The measures prohibit all outdoor watering, and Leander water customers are asked to turn off irrigation systems completely and limit other nonessential uses until further notice.
The measures are to prepare for repairs to the Brushy Creek Regional Utility Authority (BCRUA) raw water pipeline. During ongoing underwater inspections by the BCRUA on Aug. 8, contractors discovered a new leak in the section of the pipeline previously repaired in 2021. The pipeline supplies raw water from Lake Travis into the BCRUA water treatment facility, Leander's primary source for treated drinking water.
BCRUA pipeline repair work is scheduled to begin Wednesday, Sept. 21, and may last 10-14 days, says the city. During this time, the BCRUA water treatment plant will be out of service and Leander's water treatment capacity will be reduced by more than 50 percent from 25 to 9 million gallons per day. In July, average Leander water use was about 18 million gallons per day.
While residents say they understand why they can't water, it's frustrating watching their plants wilt.
"My beautiful rose bush here, I waited three years to get this thing, and I finally got it, my prized Paul McCartney rose, and now look at it. I planted it three weeks ago and the poor thing is struggling," Joe Rasenberger said.
He says other parts of his garden are also struggling.
"I bought a whole bunch of stuff for my lawn, plugs, to get my lawn to grow back in, and now, couple hundred dollars worth of plugs, they're all dying," he said. "All of my Bermuda died. My favorite grass is the Bermuda grass, and it needs a lot of water."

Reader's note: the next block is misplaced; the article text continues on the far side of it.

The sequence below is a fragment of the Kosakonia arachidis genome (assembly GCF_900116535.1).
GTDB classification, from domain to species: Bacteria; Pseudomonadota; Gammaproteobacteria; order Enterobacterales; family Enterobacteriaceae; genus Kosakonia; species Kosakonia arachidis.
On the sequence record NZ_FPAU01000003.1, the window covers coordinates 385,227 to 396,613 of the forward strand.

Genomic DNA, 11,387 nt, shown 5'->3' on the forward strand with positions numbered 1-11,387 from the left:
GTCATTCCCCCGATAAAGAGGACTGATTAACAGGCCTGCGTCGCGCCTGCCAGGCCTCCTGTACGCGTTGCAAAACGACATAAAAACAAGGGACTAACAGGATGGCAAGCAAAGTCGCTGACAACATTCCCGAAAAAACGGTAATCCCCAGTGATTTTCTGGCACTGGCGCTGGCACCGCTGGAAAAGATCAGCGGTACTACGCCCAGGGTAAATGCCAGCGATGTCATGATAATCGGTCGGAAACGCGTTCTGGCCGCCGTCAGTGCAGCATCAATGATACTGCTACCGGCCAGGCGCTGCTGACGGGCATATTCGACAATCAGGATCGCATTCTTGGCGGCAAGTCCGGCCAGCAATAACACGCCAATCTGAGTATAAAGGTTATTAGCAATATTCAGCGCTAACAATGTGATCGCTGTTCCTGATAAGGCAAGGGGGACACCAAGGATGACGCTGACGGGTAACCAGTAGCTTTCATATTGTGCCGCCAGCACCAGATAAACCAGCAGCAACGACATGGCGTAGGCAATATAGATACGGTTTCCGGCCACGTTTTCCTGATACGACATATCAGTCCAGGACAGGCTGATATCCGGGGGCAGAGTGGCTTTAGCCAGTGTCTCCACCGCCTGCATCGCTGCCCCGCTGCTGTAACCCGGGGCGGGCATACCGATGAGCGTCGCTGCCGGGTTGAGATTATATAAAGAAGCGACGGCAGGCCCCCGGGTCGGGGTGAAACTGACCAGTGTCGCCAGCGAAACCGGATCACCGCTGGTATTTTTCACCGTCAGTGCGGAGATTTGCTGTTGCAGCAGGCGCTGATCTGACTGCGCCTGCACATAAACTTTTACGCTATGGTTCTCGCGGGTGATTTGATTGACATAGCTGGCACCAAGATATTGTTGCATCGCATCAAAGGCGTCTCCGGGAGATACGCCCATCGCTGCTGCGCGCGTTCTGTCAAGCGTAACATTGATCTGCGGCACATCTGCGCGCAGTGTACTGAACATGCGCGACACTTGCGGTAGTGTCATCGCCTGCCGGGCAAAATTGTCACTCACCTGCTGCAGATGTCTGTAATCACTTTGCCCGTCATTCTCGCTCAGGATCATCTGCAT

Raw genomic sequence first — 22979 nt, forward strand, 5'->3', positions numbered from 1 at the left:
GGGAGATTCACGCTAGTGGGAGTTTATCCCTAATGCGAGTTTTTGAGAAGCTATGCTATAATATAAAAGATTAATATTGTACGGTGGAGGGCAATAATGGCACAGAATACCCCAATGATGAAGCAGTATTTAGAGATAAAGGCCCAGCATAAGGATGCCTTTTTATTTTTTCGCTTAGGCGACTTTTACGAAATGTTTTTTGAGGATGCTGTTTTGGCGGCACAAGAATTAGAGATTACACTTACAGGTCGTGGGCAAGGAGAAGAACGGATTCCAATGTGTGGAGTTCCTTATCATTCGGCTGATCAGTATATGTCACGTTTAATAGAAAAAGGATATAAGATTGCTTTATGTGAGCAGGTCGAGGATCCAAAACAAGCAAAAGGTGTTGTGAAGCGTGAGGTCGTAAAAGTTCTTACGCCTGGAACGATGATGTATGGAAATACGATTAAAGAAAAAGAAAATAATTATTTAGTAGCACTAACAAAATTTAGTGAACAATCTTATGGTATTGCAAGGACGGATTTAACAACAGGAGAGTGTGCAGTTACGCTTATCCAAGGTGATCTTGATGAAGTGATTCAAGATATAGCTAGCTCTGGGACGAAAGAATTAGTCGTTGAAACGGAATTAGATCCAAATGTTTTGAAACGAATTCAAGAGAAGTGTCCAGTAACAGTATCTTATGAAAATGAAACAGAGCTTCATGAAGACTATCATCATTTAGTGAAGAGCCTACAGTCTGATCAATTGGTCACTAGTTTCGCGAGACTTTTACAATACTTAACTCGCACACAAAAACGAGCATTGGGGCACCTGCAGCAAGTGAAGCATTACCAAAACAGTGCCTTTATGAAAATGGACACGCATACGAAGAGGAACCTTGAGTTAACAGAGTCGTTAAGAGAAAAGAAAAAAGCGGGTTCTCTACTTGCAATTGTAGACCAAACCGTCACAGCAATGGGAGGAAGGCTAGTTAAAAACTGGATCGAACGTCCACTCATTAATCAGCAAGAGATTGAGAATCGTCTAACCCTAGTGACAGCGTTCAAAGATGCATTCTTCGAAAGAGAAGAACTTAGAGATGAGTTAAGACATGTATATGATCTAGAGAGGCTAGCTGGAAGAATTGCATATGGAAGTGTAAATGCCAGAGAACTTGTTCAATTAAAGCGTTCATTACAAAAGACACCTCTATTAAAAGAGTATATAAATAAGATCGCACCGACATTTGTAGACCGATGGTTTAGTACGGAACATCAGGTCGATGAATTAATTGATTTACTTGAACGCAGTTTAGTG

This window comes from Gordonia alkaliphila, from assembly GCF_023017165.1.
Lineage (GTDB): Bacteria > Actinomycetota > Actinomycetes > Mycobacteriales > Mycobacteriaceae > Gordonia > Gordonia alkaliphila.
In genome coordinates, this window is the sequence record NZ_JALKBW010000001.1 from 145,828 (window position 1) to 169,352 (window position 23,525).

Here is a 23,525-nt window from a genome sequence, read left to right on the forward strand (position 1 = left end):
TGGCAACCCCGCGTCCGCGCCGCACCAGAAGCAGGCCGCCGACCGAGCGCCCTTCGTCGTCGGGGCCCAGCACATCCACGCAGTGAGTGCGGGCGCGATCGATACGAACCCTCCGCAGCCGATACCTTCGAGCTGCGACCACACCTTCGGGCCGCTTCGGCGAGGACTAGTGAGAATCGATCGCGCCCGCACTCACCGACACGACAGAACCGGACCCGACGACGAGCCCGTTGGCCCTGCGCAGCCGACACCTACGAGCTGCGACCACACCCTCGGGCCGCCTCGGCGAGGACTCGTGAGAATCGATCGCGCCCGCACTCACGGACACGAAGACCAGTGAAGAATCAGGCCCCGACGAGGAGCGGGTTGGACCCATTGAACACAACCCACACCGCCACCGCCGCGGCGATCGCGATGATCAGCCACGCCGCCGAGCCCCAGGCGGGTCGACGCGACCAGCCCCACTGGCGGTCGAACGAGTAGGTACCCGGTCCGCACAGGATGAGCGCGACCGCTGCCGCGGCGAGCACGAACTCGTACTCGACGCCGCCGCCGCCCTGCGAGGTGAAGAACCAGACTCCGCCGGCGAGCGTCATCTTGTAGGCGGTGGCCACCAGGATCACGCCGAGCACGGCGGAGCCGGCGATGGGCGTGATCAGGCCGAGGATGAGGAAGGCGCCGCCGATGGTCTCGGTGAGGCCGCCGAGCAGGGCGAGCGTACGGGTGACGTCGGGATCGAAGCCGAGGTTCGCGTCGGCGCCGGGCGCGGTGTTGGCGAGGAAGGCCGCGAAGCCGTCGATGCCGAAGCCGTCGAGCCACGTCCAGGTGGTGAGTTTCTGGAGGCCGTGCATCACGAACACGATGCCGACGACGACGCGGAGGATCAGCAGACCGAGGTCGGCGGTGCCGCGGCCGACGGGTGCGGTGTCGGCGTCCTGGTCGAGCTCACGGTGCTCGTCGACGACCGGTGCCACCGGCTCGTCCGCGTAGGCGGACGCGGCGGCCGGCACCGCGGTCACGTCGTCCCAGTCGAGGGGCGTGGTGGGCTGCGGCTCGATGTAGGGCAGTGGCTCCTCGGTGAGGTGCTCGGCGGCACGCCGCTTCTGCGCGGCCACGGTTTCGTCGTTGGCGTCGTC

Diane Beierle has the same concern. "I'm so worried about [my plants]. We spend hundreds of dollars on flowers and our plants, are they just all going to die now?" she said.
Residents can report water violations to the city.
"I wouldn't do that to my neighbors, but I'm sure people are waiting by their telephones to make a phone call," Rasenberger said with a laugh.
For Debra Bazzell, somebody did call. She thought her sprinkler system was turned off after testing it, but it was still running.
"We did get a call from the city and the gentleman was very nice, and I said, 'are you going to fine us?' and he said, 'no we usually give a couple notices first before we actually do a fine,'" she said. "My husband disconnected everything until we can start using our sprinklers again."
While the pipeline is getting fixed, the city has to use another smaller water treatment plant.
"We believe our residents can do this. We know that Leander is unique. We have a small town feel where people are connected, and they care about each other. We know we'll look out for each other. We've been through hard times before, and we're going to get through this as well," Mayor Christine DeLisle said in an online video.
"It's kind of sad, but I hope it gets fixed real soon," Beierle said. "We were just at the grocery store, and we saw all these flowers and plants and mums, and we're like, 'nope we can't buy any of that.'"
Another concern for residents is the growing population and how the water supply will keep up.
"They keep building, there's not [a] moratorium on building which is very important if we don't have water," Rasenberger said.
"Where's all this water going to come from?" Bazzell said.
On Monday, the city will stop water connections for construction and put off installing new water meters.